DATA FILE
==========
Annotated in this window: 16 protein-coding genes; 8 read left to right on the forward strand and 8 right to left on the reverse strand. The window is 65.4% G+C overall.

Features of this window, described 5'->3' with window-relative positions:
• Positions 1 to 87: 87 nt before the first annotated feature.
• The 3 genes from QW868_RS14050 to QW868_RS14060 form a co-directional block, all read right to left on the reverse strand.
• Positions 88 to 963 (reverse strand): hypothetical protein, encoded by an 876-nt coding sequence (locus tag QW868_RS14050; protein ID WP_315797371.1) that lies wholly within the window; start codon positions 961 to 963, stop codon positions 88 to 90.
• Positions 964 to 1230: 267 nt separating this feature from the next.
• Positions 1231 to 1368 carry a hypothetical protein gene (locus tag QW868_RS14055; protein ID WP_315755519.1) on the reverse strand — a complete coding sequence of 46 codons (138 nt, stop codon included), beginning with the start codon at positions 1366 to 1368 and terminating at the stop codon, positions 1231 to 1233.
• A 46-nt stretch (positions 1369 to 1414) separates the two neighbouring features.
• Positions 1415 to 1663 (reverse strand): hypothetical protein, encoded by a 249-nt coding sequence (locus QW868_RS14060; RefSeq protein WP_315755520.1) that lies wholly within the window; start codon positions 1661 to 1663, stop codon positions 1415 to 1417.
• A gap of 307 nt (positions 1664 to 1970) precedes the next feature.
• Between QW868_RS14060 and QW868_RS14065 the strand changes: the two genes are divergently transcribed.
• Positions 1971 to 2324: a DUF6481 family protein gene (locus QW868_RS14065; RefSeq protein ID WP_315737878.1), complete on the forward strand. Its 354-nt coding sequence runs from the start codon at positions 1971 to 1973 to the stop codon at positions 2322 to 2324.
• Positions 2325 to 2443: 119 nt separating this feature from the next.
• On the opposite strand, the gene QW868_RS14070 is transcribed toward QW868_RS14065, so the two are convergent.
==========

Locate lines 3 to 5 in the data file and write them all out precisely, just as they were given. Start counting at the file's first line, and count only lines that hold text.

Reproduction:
• Positions 1 to 87: 87 nt before the first annotated feature.
• The 3 genes from QW868_RS14050 to QW868_RS14060 form a co-directional block, all read right to left on the reverse strand.
• Positions 88 to 963 (reverse strand): hypothetical protein, encoded by an 876-nt coding sequence (locus tag QW868_RS14050; protein ID WP_315797371.1) that lies wholly within the window; start codon positions 961 to 963, stop codon positions 88 to 90.